I’m not a big sports game guy, but I’ve always had a lot of time for Nintendo’s takes on tennis and golf.
The Game Boy Color version of Mario Tennis in particular stole many hours of my life back in the day — as well as again a little more recently, I must confess — so I was rather excited to check out the Nintendo Switch incarnation of the series.
Among other things, the new game promised a return to something I had particularly liked about the aforementioned Game Boy Color version: a substantial single-player mode. So it’s that we’ll be focusing on today as I talk about my first impressions of the game.
Continue reading Mario Tennis Aces: Some First Impressions
Last time in our exploration of Degica’s Visual Novel Maker, we looked at how you can create your own custom characters to form the cast for your next masterpiece.
Today we’re going to look at something a little more mundane but just as important to the overall experience of your game: the user interface. Specifically, we’re going to take a look at some ways in which you can customise the way it looks and feels.
This is one of those steps you can quite easily skip when putting something together in a package like Visual Novel Maker, but using something other than the default UI not only helps your game look more polished, it gives you a greater feeling of ownership over the whole experience — so do consider taking a few of these steps on your next project!
Note: This post has been updated with some helpful advice from Archeia, a member of the VNMaker team. Please give it another read even if you’ve already looked it over!
Continue reading Visual Novel Maker: How to Look Fontastic
Last time, we looked at how to get up and running with Visual Novel Maker as soon as possible using its built-in assets and template project.
Today we’re going to take a look at how you can use your own assets to create something unique to you! Because built-in assets are all well and good — and Visual Novel Maker certainly has some lovely default artwork and character designs — but if you’re serious about getting creative, you’ll want to take control of as much about your work as possible.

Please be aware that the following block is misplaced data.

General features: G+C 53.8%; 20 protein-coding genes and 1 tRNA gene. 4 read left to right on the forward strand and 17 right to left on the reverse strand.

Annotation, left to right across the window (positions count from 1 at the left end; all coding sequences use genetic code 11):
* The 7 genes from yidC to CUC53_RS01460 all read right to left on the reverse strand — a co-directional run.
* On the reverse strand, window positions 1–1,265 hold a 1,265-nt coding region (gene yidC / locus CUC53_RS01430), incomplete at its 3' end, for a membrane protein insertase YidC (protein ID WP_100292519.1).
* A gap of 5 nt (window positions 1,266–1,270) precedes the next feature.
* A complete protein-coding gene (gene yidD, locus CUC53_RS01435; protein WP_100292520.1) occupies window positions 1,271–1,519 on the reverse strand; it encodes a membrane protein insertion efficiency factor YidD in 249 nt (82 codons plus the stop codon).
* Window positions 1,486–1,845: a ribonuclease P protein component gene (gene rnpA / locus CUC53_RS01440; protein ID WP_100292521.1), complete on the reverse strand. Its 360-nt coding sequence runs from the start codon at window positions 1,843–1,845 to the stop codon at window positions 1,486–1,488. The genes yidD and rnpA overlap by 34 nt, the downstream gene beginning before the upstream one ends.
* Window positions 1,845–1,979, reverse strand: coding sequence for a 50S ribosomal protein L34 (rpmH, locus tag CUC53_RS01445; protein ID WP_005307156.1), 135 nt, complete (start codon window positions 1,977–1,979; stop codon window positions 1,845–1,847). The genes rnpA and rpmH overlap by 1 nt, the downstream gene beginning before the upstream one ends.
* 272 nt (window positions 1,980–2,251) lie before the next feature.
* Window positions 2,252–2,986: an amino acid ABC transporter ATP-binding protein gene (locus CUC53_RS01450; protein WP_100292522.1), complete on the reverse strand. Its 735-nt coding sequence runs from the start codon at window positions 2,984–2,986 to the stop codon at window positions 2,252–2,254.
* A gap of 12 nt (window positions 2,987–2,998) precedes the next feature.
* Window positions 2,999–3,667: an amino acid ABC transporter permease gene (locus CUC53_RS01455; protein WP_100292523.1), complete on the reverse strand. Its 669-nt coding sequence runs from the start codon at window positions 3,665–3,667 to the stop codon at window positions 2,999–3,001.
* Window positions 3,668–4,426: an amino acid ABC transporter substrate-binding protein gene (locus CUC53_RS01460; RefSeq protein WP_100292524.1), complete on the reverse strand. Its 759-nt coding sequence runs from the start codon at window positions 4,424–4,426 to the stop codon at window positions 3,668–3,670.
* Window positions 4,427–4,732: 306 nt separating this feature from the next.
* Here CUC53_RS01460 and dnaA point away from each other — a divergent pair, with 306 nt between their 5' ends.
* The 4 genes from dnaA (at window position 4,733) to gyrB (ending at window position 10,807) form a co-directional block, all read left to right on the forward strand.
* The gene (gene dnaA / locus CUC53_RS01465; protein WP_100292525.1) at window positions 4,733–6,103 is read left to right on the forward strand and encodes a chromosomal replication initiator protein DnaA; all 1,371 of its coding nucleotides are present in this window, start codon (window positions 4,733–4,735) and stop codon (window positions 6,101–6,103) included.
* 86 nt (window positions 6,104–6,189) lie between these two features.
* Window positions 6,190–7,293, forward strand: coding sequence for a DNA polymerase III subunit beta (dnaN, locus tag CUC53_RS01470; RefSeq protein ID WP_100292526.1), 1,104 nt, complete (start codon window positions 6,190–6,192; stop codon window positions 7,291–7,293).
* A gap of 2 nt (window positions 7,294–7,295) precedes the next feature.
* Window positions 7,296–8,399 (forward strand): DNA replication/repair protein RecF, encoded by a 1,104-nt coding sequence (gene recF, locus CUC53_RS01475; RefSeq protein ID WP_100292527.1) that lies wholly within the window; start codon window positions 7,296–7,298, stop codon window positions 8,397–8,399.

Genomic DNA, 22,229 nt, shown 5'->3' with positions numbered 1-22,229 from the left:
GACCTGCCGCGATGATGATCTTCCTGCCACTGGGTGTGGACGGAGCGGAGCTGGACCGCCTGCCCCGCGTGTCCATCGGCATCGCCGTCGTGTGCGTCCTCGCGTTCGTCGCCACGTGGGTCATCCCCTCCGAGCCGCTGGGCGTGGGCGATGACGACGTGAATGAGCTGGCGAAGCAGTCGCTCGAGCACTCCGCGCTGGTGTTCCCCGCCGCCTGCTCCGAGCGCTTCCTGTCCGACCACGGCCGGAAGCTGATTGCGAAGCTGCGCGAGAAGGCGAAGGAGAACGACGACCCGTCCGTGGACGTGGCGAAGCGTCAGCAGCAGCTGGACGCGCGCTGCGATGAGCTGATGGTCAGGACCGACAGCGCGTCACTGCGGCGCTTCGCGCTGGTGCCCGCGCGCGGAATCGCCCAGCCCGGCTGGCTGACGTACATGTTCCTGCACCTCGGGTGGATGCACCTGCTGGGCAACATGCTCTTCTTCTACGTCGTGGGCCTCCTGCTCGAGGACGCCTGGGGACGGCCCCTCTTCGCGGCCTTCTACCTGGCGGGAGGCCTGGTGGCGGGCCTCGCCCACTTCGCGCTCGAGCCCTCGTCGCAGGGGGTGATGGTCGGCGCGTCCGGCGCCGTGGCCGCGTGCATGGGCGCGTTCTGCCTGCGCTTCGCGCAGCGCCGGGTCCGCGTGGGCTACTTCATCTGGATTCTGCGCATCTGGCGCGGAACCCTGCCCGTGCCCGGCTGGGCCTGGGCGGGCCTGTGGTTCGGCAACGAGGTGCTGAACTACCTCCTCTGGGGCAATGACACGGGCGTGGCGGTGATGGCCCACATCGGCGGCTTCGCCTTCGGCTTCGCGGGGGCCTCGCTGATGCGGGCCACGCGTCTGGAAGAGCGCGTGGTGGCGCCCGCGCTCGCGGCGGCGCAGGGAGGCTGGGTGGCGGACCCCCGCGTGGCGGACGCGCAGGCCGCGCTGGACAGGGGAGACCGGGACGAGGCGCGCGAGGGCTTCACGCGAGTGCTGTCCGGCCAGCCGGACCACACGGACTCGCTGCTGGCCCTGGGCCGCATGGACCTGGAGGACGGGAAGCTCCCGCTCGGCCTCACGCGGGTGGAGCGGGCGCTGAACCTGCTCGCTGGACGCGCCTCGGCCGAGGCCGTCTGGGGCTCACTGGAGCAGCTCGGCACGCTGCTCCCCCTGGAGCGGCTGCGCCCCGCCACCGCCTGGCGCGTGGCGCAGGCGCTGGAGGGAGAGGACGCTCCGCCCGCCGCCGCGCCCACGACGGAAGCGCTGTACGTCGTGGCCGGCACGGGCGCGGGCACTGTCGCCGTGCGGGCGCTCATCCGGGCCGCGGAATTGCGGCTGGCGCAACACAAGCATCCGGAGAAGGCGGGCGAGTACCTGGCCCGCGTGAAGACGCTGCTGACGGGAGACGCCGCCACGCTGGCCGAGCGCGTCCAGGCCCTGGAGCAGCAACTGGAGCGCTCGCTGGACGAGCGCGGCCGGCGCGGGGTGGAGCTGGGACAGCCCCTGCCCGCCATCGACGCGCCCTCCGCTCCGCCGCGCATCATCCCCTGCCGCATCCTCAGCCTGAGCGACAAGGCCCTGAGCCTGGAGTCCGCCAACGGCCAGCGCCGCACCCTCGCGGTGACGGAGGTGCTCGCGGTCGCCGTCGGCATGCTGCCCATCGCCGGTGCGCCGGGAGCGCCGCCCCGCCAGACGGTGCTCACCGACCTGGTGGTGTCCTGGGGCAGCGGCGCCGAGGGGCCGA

That means, among other things, creating your own characters with which to tell your story. So let’s take a look at that today!
Continue reading Visual Novel Maker: The Breath of Life
Now that we’ve had a whistle-stop tour of Visual Novel Maker’s main features, it’s time to delve into how it all works.
Today we’ll be taking a look at how you can get started with the application using its built-in resources. In subsequent articles we’ll look at importing custom resources and creating new characters, but for today we’ll primarily be focusing on the core functions of the program, getting a playable game up and running as soon as possible.
Let’s dive right in, then!
Continue reading Visual Novel Maker: First Steps
Let’s make a game!
Well, part of one anyway. Over the course of the next three articles, I’ll introduce you to how RPG Maker MV does business: how you create maps, fill them with things to do and, in the final part, how to go beyond the constraints of the basic engine.
Today we’re going to take a look at the most basic skill you will need to get an RPG Maker MV game up and running: mapping. Like any creative tool, if you don’t master this essential first, there’s little point in going further. Learn to walk before you run before you fly, and all that.
The aim for today is to make a small town and the beginning of a dungeon beneath it. Not the most ambitious or sprawling game, sure, but more than enough to give you a look at how to create both maps. In the next article, we’ll add some life to these locations with Events.
If you’re ready, then, let’s get going! If you want to follow along but don’t have a copy of MV, you can download a trial version from the official website.
Continue reading RPG Maker MV: Basic Mapping